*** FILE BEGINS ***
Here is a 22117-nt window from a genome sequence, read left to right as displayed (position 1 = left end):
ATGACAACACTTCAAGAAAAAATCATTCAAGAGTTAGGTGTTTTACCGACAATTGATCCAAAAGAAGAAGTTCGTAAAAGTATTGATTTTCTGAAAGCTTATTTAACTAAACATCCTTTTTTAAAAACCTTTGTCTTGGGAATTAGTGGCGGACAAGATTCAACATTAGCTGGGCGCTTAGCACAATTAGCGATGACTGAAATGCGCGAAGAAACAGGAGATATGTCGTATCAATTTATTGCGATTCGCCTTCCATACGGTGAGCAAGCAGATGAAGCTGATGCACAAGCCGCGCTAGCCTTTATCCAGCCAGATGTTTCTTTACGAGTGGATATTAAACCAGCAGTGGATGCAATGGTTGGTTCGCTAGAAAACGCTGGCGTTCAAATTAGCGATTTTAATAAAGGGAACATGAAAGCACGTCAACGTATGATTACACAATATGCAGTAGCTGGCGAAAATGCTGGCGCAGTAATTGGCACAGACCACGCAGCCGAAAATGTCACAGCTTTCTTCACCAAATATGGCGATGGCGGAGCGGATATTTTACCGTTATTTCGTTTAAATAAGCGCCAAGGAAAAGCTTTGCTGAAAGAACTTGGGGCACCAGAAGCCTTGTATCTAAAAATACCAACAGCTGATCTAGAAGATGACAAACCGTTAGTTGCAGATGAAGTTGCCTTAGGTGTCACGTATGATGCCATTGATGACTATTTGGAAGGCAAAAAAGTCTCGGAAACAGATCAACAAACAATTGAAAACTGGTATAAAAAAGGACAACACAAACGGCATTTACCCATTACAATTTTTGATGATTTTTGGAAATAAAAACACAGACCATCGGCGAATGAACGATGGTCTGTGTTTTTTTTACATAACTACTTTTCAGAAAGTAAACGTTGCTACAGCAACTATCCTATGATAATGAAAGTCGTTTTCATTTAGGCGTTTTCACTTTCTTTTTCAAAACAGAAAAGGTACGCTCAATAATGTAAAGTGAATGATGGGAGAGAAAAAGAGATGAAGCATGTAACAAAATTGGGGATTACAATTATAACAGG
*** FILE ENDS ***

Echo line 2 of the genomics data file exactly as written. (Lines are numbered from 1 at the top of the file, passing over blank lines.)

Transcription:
ATGACAACACTTCAAGAAAAAATCATTCAAGAGTTAGGTGTTTTACCGACAATTGATCCAAAAGAAGAAGTTCGTAAAAGTATTGATTTTCTGAAAGCTTATTTAACTAAACATCCTTTTTTAAAAACCTTTGTCTTGGGAATTAGTGGCGGACAAGATTCAACATTAGCTGGGCGCTTAGCACAATTAGCGATGACTGAAATGCGCGAAGAAACAGGAGATATGTCGTATCAATTTATTGCGATTCGCCTTCCATACGGTGAGCAAGCAGATGAAGCTGATGCACAAGCCGCGCTAGCCTTTATCCAGCCAGATGTTTCTTTACGAGTGGATATTAAACCAGCAGTGGATGCAATGGTTGGTTCGCTAGAAAACGCTGGCGTTCAAATTAGCGATTTTAATAAAGGGAACATGAAAGCACGTCAACGTATGATTACACAATATGCAGTAGCTGGCGAAAATGCTGGCGCAGTAATTGGCACAGACCACGCAGCCGAAAATGTCACAGCTTTCTTCACCAAATATGGCGATGGCGGAGCGGATATTTTACCGTTATTTCGTTTAAATAAGCGCCAAGGAAAAGCTTTGCTGAAAGAACTTGGGGCACCAGAAGCCTTGTATCTAAAAATACCAACAGCTGATCTAGAAGATGACAAACCGTTAGTTGCAGATGAAGTTGCCTTAGGTGTCACGTATGATGCCATTGATGACTATTTGGAAGGCAAAAAAGTCTCGGAAACAGATCAACAAACAATTGAAAACTGGTATAAAAAAGGACAACACAAACGGCATTTACCCATTACAATTTTTGATGATTTTTGGAAATAAAAACACAGACCATCGGCGAATGAACGATGGTCTGTGTTTTTTTTACATAACTACTTTTCAGAAAGTAAACGTTGCTACAGCAACTATCCTATGATAATGAAAGTCGTTTTCATTTAGGCGTTTTCACTTTCTTTTTCAAAACAGAAAAGGTACGCTCAATAATGTAAAGTGAATGATGGGAGAGAAAAAGAGATGAAGCATGTAACAAAATTGGGGATTACAATTATAACAGG